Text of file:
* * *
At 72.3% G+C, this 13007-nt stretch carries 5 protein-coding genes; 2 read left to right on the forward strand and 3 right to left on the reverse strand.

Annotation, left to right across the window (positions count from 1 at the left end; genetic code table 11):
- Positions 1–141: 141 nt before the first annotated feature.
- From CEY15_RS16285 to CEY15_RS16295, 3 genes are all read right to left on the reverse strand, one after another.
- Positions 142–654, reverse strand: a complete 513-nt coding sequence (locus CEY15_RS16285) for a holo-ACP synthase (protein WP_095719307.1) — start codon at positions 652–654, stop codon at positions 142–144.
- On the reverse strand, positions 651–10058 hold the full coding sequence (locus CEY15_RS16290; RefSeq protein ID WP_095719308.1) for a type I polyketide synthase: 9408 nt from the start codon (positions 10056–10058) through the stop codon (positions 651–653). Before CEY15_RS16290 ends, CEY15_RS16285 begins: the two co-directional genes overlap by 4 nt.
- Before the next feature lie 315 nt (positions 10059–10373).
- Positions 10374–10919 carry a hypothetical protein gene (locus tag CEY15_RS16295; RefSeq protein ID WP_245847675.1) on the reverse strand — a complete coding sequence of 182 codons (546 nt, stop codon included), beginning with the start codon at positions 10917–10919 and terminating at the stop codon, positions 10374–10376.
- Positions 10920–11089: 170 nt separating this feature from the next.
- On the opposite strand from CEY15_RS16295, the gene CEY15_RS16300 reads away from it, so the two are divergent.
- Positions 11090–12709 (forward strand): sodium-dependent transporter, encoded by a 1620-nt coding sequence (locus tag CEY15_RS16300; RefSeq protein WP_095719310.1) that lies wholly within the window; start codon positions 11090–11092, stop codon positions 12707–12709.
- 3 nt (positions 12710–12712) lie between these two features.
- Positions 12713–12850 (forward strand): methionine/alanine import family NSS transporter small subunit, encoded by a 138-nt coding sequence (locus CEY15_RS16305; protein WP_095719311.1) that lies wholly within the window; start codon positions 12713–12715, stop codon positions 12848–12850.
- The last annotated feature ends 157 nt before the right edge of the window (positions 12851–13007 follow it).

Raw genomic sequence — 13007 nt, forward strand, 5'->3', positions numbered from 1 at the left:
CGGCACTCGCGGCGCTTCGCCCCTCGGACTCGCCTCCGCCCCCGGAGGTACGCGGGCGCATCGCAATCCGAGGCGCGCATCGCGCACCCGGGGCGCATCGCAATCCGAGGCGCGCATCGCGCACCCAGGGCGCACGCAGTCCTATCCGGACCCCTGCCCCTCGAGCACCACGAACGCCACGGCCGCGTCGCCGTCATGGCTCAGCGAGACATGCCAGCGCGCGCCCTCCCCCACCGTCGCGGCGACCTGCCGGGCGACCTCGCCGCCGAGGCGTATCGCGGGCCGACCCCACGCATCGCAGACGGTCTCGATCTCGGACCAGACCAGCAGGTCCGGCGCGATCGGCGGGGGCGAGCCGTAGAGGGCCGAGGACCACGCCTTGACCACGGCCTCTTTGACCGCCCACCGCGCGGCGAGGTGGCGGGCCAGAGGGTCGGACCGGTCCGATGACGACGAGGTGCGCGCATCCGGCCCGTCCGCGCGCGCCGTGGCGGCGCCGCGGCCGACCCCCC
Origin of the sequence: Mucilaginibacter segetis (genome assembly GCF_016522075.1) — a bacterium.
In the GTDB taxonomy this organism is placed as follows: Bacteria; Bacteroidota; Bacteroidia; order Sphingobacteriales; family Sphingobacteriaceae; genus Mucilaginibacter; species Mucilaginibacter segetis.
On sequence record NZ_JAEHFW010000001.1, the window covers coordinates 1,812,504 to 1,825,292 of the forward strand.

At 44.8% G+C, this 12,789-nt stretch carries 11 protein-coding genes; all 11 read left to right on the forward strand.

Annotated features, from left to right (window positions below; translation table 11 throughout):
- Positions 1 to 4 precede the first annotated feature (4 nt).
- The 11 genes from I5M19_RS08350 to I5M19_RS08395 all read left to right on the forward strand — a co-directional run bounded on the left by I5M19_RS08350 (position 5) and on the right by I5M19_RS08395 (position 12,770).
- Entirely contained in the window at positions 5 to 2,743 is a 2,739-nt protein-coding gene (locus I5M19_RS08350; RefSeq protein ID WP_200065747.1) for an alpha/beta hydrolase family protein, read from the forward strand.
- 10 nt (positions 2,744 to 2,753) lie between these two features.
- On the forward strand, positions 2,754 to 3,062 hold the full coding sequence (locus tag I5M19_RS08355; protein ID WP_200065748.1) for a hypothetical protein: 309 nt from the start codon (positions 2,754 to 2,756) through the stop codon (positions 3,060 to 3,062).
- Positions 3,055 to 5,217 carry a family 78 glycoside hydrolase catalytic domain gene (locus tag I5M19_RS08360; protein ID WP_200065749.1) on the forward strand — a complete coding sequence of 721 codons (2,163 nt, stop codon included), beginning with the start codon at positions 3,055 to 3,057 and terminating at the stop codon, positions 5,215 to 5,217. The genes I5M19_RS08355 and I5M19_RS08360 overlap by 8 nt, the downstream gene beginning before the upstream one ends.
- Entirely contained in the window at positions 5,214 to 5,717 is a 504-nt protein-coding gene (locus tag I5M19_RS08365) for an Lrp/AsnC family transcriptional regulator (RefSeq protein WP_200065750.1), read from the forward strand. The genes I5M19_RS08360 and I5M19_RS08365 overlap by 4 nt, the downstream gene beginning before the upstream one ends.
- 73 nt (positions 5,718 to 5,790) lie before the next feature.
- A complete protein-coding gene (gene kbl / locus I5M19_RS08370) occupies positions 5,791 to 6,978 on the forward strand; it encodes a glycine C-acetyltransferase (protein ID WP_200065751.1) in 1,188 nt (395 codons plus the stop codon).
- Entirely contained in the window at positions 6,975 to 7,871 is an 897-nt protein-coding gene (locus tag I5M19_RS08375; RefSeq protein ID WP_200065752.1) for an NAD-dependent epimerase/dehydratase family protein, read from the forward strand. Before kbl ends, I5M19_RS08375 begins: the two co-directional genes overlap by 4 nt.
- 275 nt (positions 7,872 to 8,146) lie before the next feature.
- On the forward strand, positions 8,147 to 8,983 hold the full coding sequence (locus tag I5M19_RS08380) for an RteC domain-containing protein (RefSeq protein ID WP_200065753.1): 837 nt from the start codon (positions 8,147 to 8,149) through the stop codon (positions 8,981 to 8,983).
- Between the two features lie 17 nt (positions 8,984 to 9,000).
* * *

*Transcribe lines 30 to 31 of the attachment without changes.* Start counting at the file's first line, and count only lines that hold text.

- A complete protein-coding gene (gene kbl / locus I5M19_RS08370) occupies positions 5,791 to 6,978 on the forward strand; it encodes a glycine C-acetyltransferase (protein ID WP_200065751.1) in 1,188 nt (395 codons plus the stop codon).
- Entirely contained in the window at positions 6,975 to 7,871 is an 897-nt protein-coding gene (locus tag I5M19_RS08375; RefSeq protein ID WP_200065752.1) for an NAD-dependent epimerase/dehydratase family protein, read from the forward strand. Before kbl ends, I5M19_RS08375 begins: the two co-directional genes overlap by 4 nt.